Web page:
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DEAF British Sign Language (BSL) users and interpreters are coming together to develop Signalise, a new model of interpreting-support provision that can better meet both the communication needs of deaf people and the employment needs of interpreters.
Signalise is, as far as we know, the first platform co-operative for sign-language interpreting globally.
Our origins lie in a battered economy after the financial crisis in 2008. The drive for austerity and the shrinking of the state by government meant contracts for BSL interpreting for the public sector were worth less and less.
The profit margins got so bad that interpreters were leaving the profession, agencies were going bankrupt and the service that the public sector got became worse.
The end users in this, deaf people, were left with a postcode roulette, asking “Will I, won’t I get an interpreter today?” Imagine going to the hospital not knowing if you’ll be able to communicate with anyone there and having to leave with another appointment scheduled where they may or may not be an interpreter next time either.
In 2010, spoken-language interpreters were badly affected by the British government’s push to implement large frameworks where public-sector organisations purchased contracts with large suppliers who had no care for the interpreting profession and drove down standards and fees.
The push from the public sector for one-stop shops where BSL was included amongst many other languages saw BSL interpreting pulled into the mess and we all fought hard for standards.
For sign-language interpreters, the chaos in Britain started in Merseyside where the large frameworks were trialled as a hub where organisations bought larger contracts. They were duly deemed a success. Locally and nationally, we wondered what terms this success had been based on, because it was an utter disaster from the side of the interpreting and deaf community.
Nicky Evans, co-founder of Signalise Co-op, set up the National Union of British Sign Language Interpreters (NUBSLI) in 2014. NUBSLI went on to establish benchmarking for fees and a drive for better standards, and started to record the poor practice and negligent effects on the deaf community from these new contracts.
Interpreters, as part of NUBSLI, had wondered about a co-op but it had not seemed like the right time when we were in the middle of the fight for standards. And no-one seemed to have the time or energy. We were all pretty busy.
But then in 2018 the platform co-operative movement caught our eye and as two of our founders had also retrained as web developers, this was the moment to start. We’ve had support from Co-ops UK, via the Hive programme and UnLtd, which meant we could incorporate, get a web presence, hold workshops, do a survey, produce a report and gather data about user requirements.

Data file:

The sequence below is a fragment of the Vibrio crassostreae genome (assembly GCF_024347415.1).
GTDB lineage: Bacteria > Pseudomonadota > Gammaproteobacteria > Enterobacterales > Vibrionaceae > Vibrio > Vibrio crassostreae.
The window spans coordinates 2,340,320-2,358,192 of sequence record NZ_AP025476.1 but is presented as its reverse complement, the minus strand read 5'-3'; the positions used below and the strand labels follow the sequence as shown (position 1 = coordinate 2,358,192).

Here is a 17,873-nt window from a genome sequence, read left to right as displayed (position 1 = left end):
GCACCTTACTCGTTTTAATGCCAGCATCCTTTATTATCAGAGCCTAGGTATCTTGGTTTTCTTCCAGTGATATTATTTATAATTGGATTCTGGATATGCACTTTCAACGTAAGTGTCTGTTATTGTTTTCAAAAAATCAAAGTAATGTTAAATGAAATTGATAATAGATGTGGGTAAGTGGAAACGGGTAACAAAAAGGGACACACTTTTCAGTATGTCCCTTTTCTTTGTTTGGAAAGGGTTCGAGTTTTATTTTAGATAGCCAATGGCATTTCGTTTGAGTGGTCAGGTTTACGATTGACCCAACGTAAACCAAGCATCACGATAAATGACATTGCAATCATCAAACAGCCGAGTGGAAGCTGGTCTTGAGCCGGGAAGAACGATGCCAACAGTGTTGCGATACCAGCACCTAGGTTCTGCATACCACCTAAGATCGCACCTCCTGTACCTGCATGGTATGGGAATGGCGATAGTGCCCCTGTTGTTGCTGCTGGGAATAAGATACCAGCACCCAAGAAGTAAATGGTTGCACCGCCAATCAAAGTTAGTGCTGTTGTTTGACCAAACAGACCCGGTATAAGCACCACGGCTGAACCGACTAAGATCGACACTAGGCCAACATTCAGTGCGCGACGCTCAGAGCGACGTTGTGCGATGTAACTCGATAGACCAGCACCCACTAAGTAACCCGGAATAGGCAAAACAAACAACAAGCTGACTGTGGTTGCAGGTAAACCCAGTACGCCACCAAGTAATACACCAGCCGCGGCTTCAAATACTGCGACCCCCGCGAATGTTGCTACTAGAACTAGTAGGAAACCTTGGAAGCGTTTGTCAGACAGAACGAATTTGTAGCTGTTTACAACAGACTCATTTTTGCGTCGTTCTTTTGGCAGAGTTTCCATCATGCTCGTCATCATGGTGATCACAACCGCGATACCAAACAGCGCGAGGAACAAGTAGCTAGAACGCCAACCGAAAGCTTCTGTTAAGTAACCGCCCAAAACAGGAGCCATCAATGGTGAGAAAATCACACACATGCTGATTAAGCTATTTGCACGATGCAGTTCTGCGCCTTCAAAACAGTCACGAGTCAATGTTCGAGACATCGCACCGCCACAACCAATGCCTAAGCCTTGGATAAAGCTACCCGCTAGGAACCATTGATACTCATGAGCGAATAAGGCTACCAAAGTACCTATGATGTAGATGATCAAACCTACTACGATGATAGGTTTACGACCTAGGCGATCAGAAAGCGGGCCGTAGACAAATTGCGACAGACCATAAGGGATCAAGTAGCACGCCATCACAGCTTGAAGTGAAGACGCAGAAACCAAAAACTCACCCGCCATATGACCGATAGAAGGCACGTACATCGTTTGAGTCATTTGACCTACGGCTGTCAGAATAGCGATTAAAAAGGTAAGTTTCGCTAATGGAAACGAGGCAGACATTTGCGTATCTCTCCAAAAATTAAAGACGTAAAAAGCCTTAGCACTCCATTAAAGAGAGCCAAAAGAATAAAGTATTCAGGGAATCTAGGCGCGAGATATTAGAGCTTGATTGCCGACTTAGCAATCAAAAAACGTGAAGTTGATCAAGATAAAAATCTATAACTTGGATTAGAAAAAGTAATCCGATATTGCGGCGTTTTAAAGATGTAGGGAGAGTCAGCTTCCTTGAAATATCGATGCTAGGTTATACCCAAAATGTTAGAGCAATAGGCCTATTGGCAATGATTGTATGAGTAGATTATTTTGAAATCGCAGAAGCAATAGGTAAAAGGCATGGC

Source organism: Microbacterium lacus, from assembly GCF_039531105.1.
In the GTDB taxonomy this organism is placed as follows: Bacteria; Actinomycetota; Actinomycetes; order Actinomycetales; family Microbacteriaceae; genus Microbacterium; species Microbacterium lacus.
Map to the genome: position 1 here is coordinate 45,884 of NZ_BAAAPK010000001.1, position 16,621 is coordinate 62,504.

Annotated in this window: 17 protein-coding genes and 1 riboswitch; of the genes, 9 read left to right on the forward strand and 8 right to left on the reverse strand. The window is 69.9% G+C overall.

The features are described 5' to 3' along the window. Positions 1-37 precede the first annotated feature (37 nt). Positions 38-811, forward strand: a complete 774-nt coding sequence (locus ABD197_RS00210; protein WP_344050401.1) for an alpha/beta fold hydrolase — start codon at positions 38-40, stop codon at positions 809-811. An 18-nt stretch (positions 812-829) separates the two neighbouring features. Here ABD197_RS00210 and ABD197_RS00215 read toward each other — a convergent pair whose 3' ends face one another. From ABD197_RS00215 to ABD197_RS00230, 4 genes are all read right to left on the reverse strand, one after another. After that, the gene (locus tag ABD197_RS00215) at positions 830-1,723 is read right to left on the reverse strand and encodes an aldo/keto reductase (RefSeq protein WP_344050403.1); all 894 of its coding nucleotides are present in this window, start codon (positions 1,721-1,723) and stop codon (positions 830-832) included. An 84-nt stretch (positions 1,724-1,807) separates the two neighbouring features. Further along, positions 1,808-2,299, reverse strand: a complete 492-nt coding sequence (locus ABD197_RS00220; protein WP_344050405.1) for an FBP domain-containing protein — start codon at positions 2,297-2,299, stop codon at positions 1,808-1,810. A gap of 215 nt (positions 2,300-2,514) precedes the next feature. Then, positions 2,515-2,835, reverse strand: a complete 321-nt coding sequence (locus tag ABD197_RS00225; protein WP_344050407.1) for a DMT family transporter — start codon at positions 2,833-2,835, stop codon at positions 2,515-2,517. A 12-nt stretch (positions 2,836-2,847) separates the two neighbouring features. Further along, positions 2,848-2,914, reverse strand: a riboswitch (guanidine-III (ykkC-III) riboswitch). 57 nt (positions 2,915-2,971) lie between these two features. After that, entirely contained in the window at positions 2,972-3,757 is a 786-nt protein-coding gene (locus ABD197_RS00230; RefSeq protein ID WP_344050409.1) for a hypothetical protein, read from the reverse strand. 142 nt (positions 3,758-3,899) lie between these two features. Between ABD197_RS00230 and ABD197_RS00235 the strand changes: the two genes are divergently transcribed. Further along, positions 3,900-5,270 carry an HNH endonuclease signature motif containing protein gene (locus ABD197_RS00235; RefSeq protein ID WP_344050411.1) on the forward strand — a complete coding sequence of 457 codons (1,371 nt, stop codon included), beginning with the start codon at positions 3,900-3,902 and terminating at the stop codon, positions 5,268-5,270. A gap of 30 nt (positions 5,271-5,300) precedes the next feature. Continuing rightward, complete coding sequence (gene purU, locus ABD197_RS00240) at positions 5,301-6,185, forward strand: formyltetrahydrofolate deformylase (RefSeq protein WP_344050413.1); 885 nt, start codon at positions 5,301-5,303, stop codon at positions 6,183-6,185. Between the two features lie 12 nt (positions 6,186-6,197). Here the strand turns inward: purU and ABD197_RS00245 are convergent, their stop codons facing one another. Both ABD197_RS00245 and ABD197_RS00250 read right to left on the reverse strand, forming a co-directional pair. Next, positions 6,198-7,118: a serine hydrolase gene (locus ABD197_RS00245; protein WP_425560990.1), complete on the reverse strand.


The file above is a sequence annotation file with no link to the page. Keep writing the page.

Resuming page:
Support from the Paul Hamlyn Foundation has given us the funds to start coding the platform which is well underway — and by the end of the year we’ll be testing our system in Merseyside, where we are based.
More recently we’ve had support as a community business from Power to Change which will enable us to work on our finances and governance. As a bilingual organisation we make sure we are accessible by translating materials into sign language and holding accessible meetings.
John McDonnell, who backs the project, said: “This is a brilliant initiative and has my support. This will ensure that this wonderful service is accessible to so many people that need it.”
So why a crowdfunder? The Covid-19 pandemic has meant more interpreting is taking place online for the foreseeable future and we’d like to do this properly by buying the right software.
We can pay for more software to allow for greater participation and deliver training to our communities. We’ve just passed our initial target and any extra funds we can get now will pay for extra developer time to finish the platform quicker and enable extra features.
It is time to sort out the mess that the economy has left interpreting in. The traditional agency model for booking interpreters has barely changed in decades and this fragile ecosystem, in which companies compete in a race to the bottom at risk of bankruptcy, does no one any favours.
We are a multi-stakeholder co-operative with deaf people and interpreters as members, working alongside each other to co-create a service that works for them and their services. Deaf people in a mainstream world are usually left behind: it is a privilege to start an organisation where they’ll be part of an emerging movement, at the forefront of a revolution.
The world the Signalise co-op is re-imagining is one where interpreters, passionate individuals serving the deaf community, can once again have sustainable and rewarding livelihoods.
We aim to create a society where public-sector organisations are afforded interpreting services that work alongside their wider services in a timely, cost-effective and seamless manner supplied by a safe and ethical organisation made up of the experts in their field — and deaf people are able to attend court, hospital or their workplaces with a quality of service that allows them equal participation in society, with no battle to be had.
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